Chickenpox is of particular concern since this normally minor illness may be fatal in immunosuppressed patients. Patients (or parents of children) without a definite history of chickenpox should be advised to avoid close personal contact with chickenpox or herpes zoster and if exposed they should seek urgent medical attention. Passive immunisation with varicella/zoster immunoglobulin (VZIG) is needed by exposed non-immune patients who are receiving systemic corticosteroids or who have used them within the previous three months; this should be given within 10 days of exposure to chickenpox. If a diagnosis of chickenpox is confirmed, the illness warrants special care and urgent treatment. Corticosteroids should not be stopped and the dose may need to be increased.

Patients should be advised to take particular care to avoid exposure to measles and to seek immediate medical advice if exposure occurs. Prophylaxis with intramuscular normal immunoglobulin may be needed.

Live vaccines should not be given to individuals with impaired immune responsiveness. Killed vaccines or toxoids may be given though their effects may be attenuated.

Others

Caution is necessary when corticosteroids, including prednisolone, are prescribed to patients with the following conditions and frequent patient monitoring is necessary:

• Diabetes mellitus or in those with a family history of diabetes.

• Glaucoma or in those with a family history of glaucoma.

• Hypertension or congestive heart failure.

• Liver failure.

• Epilepsy.

• Osteoporosis: This is of special importance in post-menopausal females who are at particular risk.

• Patients with a history of severe affective disorders and particularly those with a previous history of corticosteroid induced psychoses.

• Peptic ulceration.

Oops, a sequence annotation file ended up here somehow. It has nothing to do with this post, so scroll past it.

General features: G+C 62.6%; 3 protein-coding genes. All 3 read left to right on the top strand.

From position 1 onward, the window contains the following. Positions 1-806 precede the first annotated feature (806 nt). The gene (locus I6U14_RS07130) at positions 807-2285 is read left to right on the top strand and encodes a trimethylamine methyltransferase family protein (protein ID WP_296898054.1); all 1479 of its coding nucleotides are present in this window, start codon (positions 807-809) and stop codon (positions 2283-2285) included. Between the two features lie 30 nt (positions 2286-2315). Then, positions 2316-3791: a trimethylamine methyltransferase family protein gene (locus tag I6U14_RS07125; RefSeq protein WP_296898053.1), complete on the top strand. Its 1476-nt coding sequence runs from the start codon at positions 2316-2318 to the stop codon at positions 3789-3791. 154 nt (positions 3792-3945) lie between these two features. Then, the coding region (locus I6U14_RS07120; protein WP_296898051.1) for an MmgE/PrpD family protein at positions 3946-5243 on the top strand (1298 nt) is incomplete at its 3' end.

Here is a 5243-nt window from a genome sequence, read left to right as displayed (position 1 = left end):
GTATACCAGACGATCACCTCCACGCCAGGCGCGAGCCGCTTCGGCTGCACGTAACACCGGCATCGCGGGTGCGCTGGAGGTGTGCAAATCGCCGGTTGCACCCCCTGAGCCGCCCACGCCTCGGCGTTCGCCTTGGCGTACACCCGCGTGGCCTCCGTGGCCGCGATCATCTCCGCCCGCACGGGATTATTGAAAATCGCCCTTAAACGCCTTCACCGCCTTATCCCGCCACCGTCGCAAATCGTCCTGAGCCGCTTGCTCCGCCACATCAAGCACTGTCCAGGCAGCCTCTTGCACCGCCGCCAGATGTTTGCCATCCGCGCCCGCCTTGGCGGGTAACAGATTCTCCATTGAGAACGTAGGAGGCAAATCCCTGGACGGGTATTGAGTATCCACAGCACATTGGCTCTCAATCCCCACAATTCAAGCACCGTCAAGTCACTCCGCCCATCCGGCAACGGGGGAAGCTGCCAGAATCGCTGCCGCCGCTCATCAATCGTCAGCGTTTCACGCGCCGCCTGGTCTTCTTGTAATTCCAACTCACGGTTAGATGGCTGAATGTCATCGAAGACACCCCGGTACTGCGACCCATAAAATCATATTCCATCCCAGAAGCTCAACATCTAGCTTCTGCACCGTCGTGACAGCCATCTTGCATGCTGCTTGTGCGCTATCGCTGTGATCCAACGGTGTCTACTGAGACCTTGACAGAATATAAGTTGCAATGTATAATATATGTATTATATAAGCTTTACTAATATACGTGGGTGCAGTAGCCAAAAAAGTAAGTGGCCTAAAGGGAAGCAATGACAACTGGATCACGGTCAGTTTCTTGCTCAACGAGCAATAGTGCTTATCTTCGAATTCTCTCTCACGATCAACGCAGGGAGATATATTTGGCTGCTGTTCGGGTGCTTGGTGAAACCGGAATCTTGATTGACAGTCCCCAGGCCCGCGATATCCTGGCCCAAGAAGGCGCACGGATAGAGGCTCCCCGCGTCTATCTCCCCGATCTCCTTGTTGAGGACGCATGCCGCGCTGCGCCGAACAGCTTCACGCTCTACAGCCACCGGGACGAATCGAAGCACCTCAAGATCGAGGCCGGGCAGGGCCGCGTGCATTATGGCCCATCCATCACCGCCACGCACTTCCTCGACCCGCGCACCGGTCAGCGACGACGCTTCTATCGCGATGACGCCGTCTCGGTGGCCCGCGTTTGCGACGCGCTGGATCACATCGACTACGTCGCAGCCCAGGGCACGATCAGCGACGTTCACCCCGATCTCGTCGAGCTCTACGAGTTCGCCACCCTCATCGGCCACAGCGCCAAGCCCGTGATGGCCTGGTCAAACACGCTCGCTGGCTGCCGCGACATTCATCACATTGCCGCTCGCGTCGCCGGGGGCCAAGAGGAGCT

• Previous steroid myopathy.

• Renal insufficiency.

• Tuberculosis: Those with a history of, or X-ray changes characteristic of tuberculosis. The emergence of active tuberculosis can, however, be prevented by the prophylactic use of antituberculous therapy.

• Recent myocardial infarction (rupture).

• The effect of corticosteroids may be enhanced in patients with hypothyroidism in those with chronic liver disease with impaired hepatic function.

• Adrenal cortical atrophy develops during prolonged therapy and may persist for years after stopping treatment.

• Patients with a history of severe affective disorders and particularly those with a previous history of corticosteroid induced psychoses.

Patients/and or carers should be warned that potentially severe psychiatric adverse reactions may occur with systemic steroids (see section 4.8). Symptoms typically emerge within a few days or weeks of starting the treatment. Risks may be higher with high doses/systemic exposure (see also section 4.5 pharmacokinetic interactions that can increase the risk of side effects), although dose levels do not allow prediction of the onset, type, severity or duration of reactions. Most reactions recover after either dose reduction or withdrawal, although specific treatment may be necessary. Patients/carers should be encouraged to seek medical advice if worrying psychological symptoms develop, especially if depressed mood or suicidal ideation is suspected. Patients/carers should also be alert to possible psychiatric disturbances that may occur either during or immediately after dose tapering/withdrawal of systemic steroids, although such reactions have been reported infrequently.

Particular care is required when considering the use of systemic corticosteroids in patients with existing or previous history of severe affective disorders in themselves or in their first degree relatives. These would include depressive or manic-depressive illness and previous steroid psychosis.

Withdrawal